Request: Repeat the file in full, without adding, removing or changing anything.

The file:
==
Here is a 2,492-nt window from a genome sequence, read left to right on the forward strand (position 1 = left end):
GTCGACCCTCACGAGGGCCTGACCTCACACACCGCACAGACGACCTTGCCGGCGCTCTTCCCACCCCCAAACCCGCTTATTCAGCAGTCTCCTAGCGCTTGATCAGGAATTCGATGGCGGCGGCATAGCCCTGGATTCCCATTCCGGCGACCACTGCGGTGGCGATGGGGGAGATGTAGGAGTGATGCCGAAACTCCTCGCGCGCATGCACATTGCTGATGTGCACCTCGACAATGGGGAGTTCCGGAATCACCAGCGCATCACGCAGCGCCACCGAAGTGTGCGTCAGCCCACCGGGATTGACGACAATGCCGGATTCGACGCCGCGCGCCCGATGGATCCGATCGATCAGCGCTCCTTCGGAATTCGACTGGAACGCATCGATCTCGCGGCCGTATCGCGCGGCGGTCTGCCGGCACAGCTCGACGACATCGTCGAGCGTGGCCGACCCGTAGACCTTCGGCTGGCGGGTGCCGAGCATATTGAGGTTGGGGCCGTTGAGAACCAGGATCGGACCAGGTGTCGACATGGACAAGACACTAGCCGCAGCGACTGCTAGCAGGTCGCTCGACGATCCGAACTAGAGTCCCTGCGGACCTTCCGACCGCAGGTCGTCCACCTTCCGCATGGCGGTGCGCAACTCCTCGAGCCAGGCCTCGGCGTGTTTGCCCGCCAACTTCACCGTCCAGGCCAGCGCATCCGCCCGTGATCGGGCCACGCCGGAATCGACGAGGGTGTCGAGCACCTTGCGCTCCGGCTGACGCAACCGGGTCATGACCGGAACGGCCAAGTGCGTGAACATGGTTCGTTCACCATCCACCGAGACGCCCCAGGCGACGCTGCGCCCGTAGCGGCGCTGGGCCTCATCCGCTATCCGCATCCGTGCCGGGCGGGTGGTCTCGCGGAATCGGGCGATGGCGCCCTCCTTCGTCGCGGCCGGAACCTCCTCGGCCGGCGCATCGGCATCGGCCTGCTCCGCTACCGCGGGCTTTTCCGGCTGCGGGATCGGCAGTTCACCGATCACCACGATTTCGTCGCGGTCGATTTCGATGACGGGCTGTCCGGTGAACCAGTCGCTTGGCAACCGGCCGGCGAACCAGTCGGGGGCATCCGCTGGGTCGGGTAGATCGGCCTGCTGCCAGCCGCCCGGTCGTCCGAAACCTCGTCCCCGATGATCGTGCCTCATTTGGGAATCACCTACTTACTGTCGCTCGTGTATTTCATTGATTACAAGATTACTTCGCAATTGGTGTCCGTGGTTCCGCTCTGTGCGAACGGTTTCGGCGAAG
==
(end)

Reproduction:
Here is a 2,492-nt window from a genome sequence, read left to right on the forward strand (position 1 = left end):
GTCGACCCTCACGAGGGCCTGACCTCACACACCGCACAGACGACCTTGCCGGCGCTCTTCCCACCCCCAAACCCGCTTATTCAGCAGTCTCCTAGCGCTTGATCAGGAATTCGATGGCGGCGGCATAGCCCTGGATTCCCATTCCGGCGACCACTGCGGTGGCGATGGGGGAGATGTAGGAGTGATGCCGAAACTCCTCGCGCGCATGCACATTGCTGATGTGCACCTCGACAATGGGGAGTTCCGGAATCACCAGCGCATCACGCAGCGCCACCGAAGTGTGCGTCAGCCCACCGGGATTGACGACAATGCCGGATTCGACGCCGCGCGCCCGATGGATCCGATCGATCAGCGCTCCTTCGGAATTCGACTGGAACGCATCGATCTCGCGGCCGTATCGCGCGGCGGTCTGCCGGCACAGCTCGACGACATCGTCGAGCGTGGCCGACCCGTAGACCTTCGGCTGGCGGGTGCCGAGCATATTGAGGTTGGGGCCGTTGAGAACCAGGATCGGACCAGGTGTCGACATGGACAAGACACTAGCCGCAGCGACTGCTAGCAGGTCGCTCGACGATCCGAACTAGAGTCCCTGCGGACCTTCCGACCGCAGGTCGTCCACCTTCCGCATGGCGGTGCGCAACTCCTCGAGCCAGGCCTCGGCGTGTTTGCCCGCCAACTTCACCGTCCAGGCCAGCGCATCCGCCCGTGATCGGGCCACGCCGGAATCGACGAGGGTGTCGAGCACCTTGCGCTCCGGCTGACGCAACCGGGTCATGACCGGAACGGCCAAGTGCGTGAACATGGTTCGTTCACCATCCACCGAGACGCCCCAGGCGACGCTGCGCCCGTAGCGGCGCTGGGCCTCATCCGCTATCCGCATCCGTGCCGGGCGGGTGGTCTCGCGGAATCGGGCGATGGCGCCCTCCTTCGTCGCGGCCGGAACCTCCTCGGCCGGCGCATCGGCATCGGCCTGCTCCGCTACCGCGGGCTTTTCCGGCTGCGGGATCGGCAGTTCACCGATCACCACGATTTCGTCGCGGTCGATTTCGATGACGGGCTGTCCGGTGAACCAGTCGCTTGGCAACCGGCCGGCGAACCAGTCGGGGGCATCCGCTGGGTCGGGTAGATCGGCCTGCTGCCAGCCGCCCGGTCGTCCGAAACCTCGTCCCCGATGATCGTGCCTCATTTGGGAATCACCTACTTACTGTCGCTCGTGTATTTCATTGATTACAAGATTACTTCGCAATTGGTGTCCGTGGTTCCGCTCTGTGCGAACGGTTTCGGCGAAG